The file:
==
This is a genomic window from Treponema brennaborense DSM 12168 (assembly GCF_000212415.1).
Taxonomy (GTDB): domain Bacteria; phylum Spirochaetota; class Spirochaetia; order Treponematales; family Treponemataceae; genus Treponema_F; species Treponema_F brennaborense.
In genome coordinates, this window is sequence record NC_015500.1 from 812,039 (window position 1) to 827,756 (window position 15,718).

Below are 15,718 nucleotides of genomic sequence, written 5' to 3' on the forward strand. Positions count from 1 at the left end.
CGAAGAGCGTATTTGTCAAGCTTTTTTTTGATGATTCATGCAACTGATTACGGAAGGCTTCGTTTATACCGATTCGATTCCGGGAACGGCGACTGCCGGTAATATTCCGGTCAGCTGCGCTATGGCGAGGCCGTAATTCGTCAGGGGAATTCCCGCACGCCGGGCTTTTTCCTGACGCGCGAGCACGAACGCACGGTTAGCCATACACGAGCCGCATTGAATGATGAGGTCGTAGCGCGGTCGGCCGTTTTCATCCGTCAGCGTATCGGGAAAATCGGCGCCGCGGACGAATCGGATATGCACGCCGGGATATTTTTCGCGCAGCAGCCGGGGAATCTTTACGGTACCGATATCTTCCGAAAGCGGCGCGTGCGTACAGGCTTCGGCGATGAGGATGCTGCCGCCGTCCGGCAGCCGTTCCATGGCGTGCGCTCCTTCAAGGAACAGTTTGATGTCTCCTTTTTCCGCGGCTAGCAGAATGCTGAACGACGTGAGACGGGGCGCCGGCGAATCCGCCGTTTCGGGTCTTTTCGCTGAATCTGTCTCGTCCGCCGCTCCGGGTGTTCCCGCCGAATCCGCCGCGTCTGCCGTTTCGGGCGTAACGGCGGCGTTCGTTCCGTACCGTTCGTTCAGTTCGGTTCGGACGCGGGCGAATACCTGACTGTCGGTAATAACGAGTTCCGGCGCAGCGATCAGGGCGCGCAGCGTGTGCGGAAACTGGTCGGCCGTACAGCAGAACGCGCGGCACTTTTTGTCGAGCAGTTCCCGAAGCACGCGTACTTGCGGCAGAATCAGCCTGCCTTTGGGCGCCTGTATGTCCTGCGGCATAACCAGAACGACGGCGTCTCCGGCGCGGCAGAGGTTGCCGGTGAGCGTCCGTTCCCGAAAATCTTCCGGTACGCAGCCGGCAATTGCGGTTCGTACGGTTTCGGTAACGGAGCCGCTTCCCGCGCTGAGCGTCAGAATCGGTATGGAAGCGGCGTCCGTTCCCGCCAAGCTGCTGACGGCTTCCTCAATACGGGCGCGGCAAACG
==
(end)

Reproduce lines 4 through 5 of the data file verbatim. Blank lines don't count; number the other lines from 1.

Below are 15,718 nucleotides of genomic sequence, written 5' to 3' on the forward strand. Positions count from 1 at the left end.
CGAAGAGCGTATTTGTCAAGCTTTTTTTTGATGATTCATGCAACTGATTACGGAAGGCTTCGTTTATACCGATTCGATTCCGGGAACGGCGACTGCCGGTAATATTCCGGTCAGCTGCGCTATGGCGAGGCCGTAATTCGTCAGGGGAATTCCCGCACGCCGGGCTTTTTCCTGACGCGCGAGCACGAACGCACGGTTAGCCATACACGAGCCGCATTGAATGATGAGGTCGTAGCGCGGTCGGCCGTTTTCATCCGTCAGCGTATCGGGAAAATCGGCGCCGCGGACGAATCGGATATGCACGCCGGGATATTTTTCGCGCAGCAGCCGGGGAATCTTTACGGTACCGATATCTTCCGAAAGCGGCGCGTGCGTACAGGCTTCGGCGATGAGGATGCTGCCGCCGTCCGGCAGCCGTTCCATGGCGTGCGCTCCTTCAAGGAACAGTTTGATGTCTCCTTTTTCCGCGGCTAGCAGAATGCTGAACGACGTGAGACGGGGCGCCGGCGAATCCGCCGTTTCGGGTCTTTTCGCTGAATCTGTCTCGTCCGCCGCTCCGGGTGTTCCCGCCGAATCCGCCGCGTCTGCCGTTTCGGGCGTAACGGCGGCGTTCGTTCCGTACCGTTCGTTCAGTTCGGTTCGGACGCGGGCGAATACCTGACTGTCGGTAATAACGAGTTCCGGCGCAGCGATCAGGGCGCGCAGCGTGTGCGGAAACTGGTCGGCCGTACAGCAGAACGCGCGGCACTTTTTGTCGAGCAGTTCCCGAAGCACGCGTACTTGCGGCAGAATCAGCCTGCCTTTGGGCGCCTGTATGTCCTGCGGCATAACCAGAACGACGGCGTCTCCGGCGCGGCAGAGGTTGCCGGTGAGCGTCCGTTCCCGAAAATCTTCCGGTACGCAGCCGGCAATTGCGGTTCGTACGGTTTCGGTAACGGAGCCGCTTCCCGCGCTGAGCGTCAGAATCGGTATGGAAGCGGCGTCCGTTCCCGCCAAGCTGCTGACGGCTTCCTCAATACGGGCGCGGCAAACG